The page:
In at the deep end
If free markets and Big Government keep SMEs up at night, why should we expose children to both?
20 June 2019 | 0
I have only had a chance to skim through the Seanad Public Consultation Committee Report on Small and Medium Sized Businesses in Ireland but, at first glance, it seems to be a comprehensive and informative document that lists the challenges faced by SMEs in Ireland and makes a number of recommendations on how to address them. It covers a range of different industry sectors, including ICT, along with business issues such as finance and funding, recruiting and retaining talent and procurement.
Among the headline findings is the call for a Junior Minister for SMEs. The committee’s chairman, Senator Paul Coghlan, argues that this would help “to develop SME policy that fully embraces the diversity of the SME population and the challenges and opportunities this brings, particularly in the context of international developments”.
The report argues that SME strategy in Ireland to date “has been piecemeal, primarily as a result of foreign-owned investment taking central position in industrial policy and, as a result, shaping of the economy. Initiatives that have been brought into place over the past quarter of a century in relation to SMEs and indigenous activity have centred on high-growth, export-oriented and technology-driven enterprises; are designed mostly on an analysis of national-level business conditions; and are implemented mainly through national and local semi-state organisations”.
It makes the case for a more diverse and comprehensive SME strategy to cover the varied nature of business ventures in Ireland and the different “degrees and forms of innovation underpinning them”. And the government needs to recognise that there are “distinct entrepreneurial ecosystems at a subnational level” as well as regional “concentrations of industrial activity in Ireland”.
A cynic might think that now religious education is seemingly on the way out in Irish schools, it looks as if it’s going to be replaced with lessons in the newer religion of free market capitalism instead
While much of what the committee suggests is laudable, I feel slightly uneasy at what it has to say about education and entrepreneurs. In his preface, Coghlan writes that the committee “heard that entrepreneurial education should be made part of the school curriculum, starting at primary level”. He goes on: “Embedding entrepreneurial education into formal education will be of real benefit to children for the rest of their lives as it will tap into their entrepreneurial skills at an early stage. Mr. David Walsh, CEO, Netwatch, reminded the Committee that the entrepreneurial mindset comes at a very early age when families discuss business at the kitchen table”.
On the back of this, the committee recommends that the government should “embed entrepreneurial education into the formal education system from primary school through to third level. This should involve connections between employers and educational institutes to jointly create and deliver entrepreneurship-related streams that students can pursue to develop entrepreneurial skills”.
Let that sink in for a moment. Primary school. That means that children as young as seven could find themselves being subjected to an entrepreneurial education Really? Is that we want? A cynic might think that now religious education is seemingly on the way out in Irish schools, it looks as if it’s going to be replaced with lessons in the newer religion of free market capitalism instead, What exactly would entrepreneurial education consist of for children at such a young age? Setting up micro businesses to trade the contents of their lunch boxes? Developing their own apps to organise car shares to school or do each other’s homework? The mind boggles.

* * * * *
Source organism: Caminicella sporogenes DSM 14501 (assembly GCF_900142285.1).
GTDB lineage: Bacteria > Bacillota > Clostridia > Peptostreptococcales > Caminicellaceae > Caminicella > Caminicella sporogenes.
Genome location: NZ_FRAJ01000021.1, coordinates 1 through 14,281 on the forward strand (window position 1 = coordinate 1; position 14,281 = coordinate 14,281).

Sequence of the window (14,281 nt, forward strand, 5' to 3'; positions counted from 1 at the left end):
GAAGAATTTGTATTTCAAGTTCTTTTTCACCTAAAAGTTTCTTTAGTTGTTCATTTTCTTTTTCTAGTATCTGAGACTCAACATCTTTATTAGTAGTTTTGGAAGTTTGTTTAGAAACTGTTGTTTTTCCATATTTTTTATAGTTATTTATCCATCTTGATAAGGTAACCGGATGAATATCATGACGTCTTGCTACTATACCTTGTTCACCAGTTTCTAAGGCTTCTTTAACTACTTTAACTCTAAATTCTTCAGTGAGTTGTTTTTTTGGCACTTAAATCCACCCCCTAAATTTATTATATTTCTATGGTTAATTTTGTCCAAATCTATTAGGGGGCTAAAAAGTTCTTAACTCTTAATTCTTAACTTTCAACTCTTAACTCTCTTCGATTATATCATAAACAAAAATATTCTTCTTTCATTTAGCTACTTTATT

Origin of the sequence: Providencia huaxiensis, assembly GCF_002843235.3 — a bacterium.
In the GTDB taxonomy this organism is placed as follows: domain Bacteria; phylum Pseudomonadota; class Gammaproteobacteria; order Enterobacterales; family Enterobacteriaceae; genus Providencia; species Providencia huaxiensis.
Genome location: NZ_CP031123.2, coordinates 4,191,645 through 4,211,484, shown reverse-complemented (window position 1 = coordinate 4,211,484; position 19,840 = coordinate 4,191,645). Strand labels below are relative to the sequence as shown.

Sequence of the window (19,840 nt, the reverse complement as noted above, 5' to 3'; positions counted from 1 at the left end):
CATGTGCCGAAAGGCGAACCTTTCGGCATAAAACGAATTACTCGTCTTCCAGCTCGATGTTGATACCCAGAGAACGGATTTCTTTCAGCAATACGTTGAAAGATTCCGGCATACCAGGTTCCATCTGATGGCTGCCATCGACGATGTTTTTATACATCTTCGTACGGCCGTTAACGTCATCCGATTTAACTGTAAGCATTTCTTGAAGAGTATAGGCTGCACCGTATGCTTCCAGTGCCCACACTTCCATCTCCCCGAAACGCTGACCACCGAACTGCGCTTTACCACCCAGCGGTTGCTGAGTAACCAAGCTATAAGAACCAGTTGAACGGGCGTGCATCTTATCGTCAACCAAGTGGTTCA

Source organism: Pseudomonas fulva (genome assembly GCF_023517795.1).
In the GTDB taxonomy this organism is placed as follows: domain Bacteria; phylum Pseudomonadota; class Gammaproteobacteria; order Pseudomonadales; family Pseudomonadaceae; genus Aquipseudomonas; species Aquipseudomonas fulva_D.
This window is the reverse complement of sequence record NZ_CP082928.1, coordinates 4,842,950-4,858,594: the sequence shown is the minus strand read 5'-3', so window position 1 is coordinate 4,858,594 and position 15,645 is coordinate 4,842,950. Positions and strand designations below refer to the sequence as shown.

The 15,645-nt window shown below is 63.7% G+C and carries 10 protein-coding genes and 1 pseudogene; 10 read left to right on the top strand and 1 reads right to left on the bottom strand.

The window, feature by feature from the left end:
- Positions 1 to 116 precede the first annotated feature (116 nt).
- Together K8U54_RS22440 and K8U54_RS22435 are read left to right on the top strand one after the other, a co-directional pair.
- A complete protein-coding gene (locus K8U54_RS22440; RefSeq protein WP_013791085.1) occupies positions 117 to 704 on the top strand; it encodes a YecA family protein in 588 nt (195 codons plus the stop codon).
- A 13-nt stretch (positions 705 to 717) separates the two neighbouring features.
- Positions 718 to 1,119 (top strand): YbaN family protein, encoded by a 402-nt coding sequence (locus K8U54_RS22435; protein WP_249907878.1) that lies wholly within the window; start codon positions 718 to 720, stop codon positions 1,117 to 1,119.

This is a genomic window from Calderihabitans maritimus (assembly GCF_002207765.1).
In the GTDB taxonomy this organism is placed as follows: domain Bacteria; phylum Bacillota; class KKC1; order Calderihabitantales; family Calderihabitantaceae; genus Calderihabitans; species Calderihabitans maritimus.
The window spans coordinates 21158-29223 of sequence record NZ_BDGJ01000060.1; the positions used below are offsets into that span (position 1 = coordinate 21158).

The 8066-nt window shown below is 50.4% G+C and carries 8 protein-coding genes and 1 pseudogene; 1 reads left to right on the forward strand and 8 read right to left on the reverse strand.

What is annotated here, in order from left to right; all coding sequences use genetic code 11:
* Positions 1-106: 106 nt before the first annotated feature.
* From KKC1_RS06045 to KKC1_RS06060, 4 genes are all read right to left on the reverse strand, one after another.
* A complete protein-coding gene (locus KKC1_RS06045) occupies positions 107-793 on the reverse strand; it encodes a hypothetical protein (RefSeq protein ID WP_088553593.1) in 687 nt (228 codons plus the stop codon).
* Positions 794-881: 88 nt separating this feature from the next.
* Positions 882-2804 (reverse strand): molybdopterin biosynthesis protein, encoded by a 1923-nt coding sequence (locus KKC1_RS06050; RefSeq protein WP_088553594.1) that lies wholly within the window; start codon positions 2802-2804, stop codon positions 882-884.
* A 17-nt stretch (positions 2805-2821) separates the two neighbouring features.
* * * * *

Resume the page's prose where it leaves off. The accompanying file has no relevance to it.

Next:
I can’t be the only one who thinks the focus on embedding entrepreneurial education into schools is weird. If you think about it, more kids will become parents than entrepreneurs but there aren’t any committees arguing parenting education should be embedded into the primary school curriculum. Arguably, they would be much more beneficial to society as a whole than entrepreneurial skills. For those inclined to argue that primary school is too young for parenting skills, I agree. But the same goes for an “entrepreneurial education”.
To put it another way, if we redesignated SME as small and medium education, we should leave the small kids to enjoy being small and wait until they’re medium before we start thinking about turning them into entrepreneurs.
China in your hand
I don’t doubt that there are serious security concerns over Huawei’s networking equipment and the possibility that there are backdoors which could be exploited by the Chinese government for the purpose of espionage. I don’t know for certain whether the same anxieties should also be attached to the possible existence of similar backdoors in networking equipment sold by US companies that could be accessed by US authorities.
What I do know is that, in the absence of any clear evidence, it is notable that in the first test of how much companies would stand up for customers in the face of governmental interference, there has been one major company that has buckled – and it isn’t called Huawei. Days after Donald Trump’s blacklisting came into effect on 17 May, Google revoked Huawei’s Android licence. A spokesman said it was “complying with the order and reviewing the implications”. Meanwhile, those people in Ireland unfortunate enough to own a Huawei phone find themselves in limbo, cut off from future updates of Android.
I’m sure the irony of this decision is not lost on most people when you consider that Google can probably collect more data about a user from an Android-based Huawei phone than the manufacturer itself.